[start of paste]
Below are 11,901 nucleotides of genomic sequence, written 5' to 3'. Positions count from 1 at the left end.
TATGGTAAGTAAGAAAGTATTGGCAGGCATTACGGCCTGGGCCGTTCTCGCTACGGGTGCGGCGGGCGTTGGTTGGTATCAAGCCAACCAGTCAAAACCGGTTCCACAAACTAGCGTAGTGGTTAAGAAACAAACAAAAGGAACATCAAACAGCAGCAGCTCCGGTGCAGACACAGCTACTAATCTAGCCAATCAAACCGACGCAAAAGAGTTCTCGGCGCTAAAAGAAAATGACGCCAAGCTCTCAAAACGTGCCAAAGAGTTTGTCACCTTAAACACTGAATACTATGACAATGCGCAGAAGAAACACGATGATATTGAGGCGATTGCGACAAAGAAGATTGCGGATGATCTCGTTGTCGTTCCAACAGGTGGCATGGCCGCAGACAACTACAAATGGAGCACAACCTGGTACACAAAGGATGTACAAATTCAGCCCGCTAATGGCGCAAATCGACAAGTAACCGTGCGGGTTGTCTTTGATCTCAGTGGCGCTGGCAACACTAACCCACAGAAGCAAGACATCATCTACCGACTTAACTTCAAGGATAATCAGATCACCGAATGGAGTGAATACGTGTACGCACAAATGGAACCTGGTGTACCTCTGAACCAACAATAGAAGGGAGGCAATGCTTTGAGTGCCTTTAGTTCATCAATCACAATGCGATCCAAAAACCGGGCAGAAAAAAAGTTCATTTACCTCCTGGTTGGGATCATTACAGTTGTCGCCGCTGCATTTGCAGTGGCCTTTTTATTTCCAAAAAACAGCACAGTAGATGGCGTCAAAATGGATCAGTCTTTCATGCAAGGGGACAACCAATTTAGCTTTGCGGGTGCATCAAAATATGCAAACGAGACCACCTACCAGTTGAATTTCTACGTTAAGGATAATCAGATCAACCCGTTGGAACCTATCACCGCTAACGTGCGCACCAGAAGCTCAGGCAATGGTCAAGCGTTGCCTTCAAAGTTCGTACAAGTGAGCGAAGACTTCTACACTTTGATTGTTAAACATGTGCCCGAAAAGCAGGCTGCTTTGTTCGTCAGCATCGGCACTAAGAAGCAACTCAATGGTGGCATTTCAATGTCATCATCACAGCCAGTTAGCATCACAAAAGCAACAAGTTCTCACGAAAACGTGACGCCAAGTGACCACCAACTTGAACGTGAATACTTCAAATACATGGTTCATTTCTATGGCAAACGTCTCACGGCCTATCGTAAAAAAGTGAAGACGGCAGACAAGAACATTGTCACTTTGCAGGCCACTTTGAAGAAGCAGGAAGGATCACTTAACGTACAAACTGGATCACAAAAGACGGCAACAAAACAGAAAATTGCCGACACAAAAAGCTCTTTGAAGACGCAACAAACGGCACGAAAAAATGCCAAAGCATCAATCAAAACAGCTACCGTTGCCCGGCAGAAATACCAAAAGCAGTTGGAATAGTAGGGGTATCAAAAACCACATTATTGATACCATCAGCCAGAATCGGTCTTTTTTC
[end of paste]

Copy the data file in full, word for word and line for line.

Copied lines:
Below are 11,901 nucleotides of genomic sequence, written 5' to 3'. Positions count from 1 at the left end.
TATGGTAAGTAAGAAAGTATTGGCAGGCATTACGGCCTGGGCCGTTCTCGCTACGGGTGCGGCGGGCGTTGGTTGGTATCAAGCCAACCAGTCAAAACCGGTTCCACAAACTAGCGTAGTGGTTAAGAAACAAACAAAAGGAACATCAAACAGCAGCAGCTCCGGTGCAGACACAGCTACTAATCTAGCCAATCAAACCGACGCAAAAGAGTTCTCGGCGCTAAAAGAAAATGACGCCAAGCTCTCAAAACGTGCCAAAGAGTTTGTCACCTTAAACACTGAATACTATGACAATGCGCAGAAGAAACACGATGATATTGAGGCGATTGCGACAAAGAAGATTGCGGATGATCTCGTTGTCGTTCCAACAGGTGGCATGGCCGCAGACAACTACAAATGGAGCACAACCTGGTACACAAAGGATGTACAAATTCAGCCCGCTAATGGCGCAAATCGACAAGTAACCGTGCGGGTTGTCTTTGATCTCAGTGGCGCTGGCAACACTAACCCACAGAAGCAAGACATCATCTACCGACTTAACTTCAAGGATAATCAGATCACCGAATGGAGTGAATACGTGTACGCACAAATGGAACCTGGTGTACCTCTGAACCAACAATAGAAGGGAGGCAATGCTTTGAGTGCCTTTAGTTCATCAATCACAATGCGATCCAAAAACCGGGCAGAAAAAAAGTTCATTTACCTCCTGGTTGGGATCATTACAGTTGTCGCCGCTGCATTTGCAGTGGCCTTTTTATTTCCAAAAAACAGCACAGTAGATGGCGTCAAAATGGATCAGTCTTTCATGCAAGGGGACAACCAATTTAGCTTTGCGGGTGCATCAAAATATGCAAACGAGACCACCTACCAGTTGAATTTCTACGTTAAGGATAATCAGATCAACCCGTTGGAACCTATCACCGCTAACGTGCGCACCAGAAGCTCAGGCAATGGTCAAGCGTTGCCTTCAAAGTTCGTACAAGTGAGCGAAGACTTCTACACTTTGATTGTTAAACATGTGCCCGAAAAGCAGGCTGCTTTGTTCGTCAGCATCGGCACTAAGAAGCAACTCAATGGTGGCATTTCAATGTCATCATCACAGCCAGTTAGCATCACAAAAGCAACAAGTTCTCACGAAAACGTGACGCCAAGTGACCACCAACTTGAACGTGAATACTTCAAATACATGGTTCATTTCTATGGCAAACGTCTCACGGCCTATCGTAAAAAAGTGAAGACGGCAGACAAGAACATTGTCACTTTGCAGGCCACTTTGAAGAAGCAGGAAGGATCACTTAACGTACAAACTGGATCACAAAAGACGGCAACAAAACAGAAAATTGCCGACACAAAAAGCTCTTTGAAGACGCAACAAACGGCACGAAAAAATGCCAAAGCATCAATCAAAACAGCTACCGTTGCCCGGCAGAAATACCAAAAGCAGTTGGAATAGTAGGGGTATCAAAAACCACATTATTGATACCATCAGCCAGAATCGGTCTTTTTTC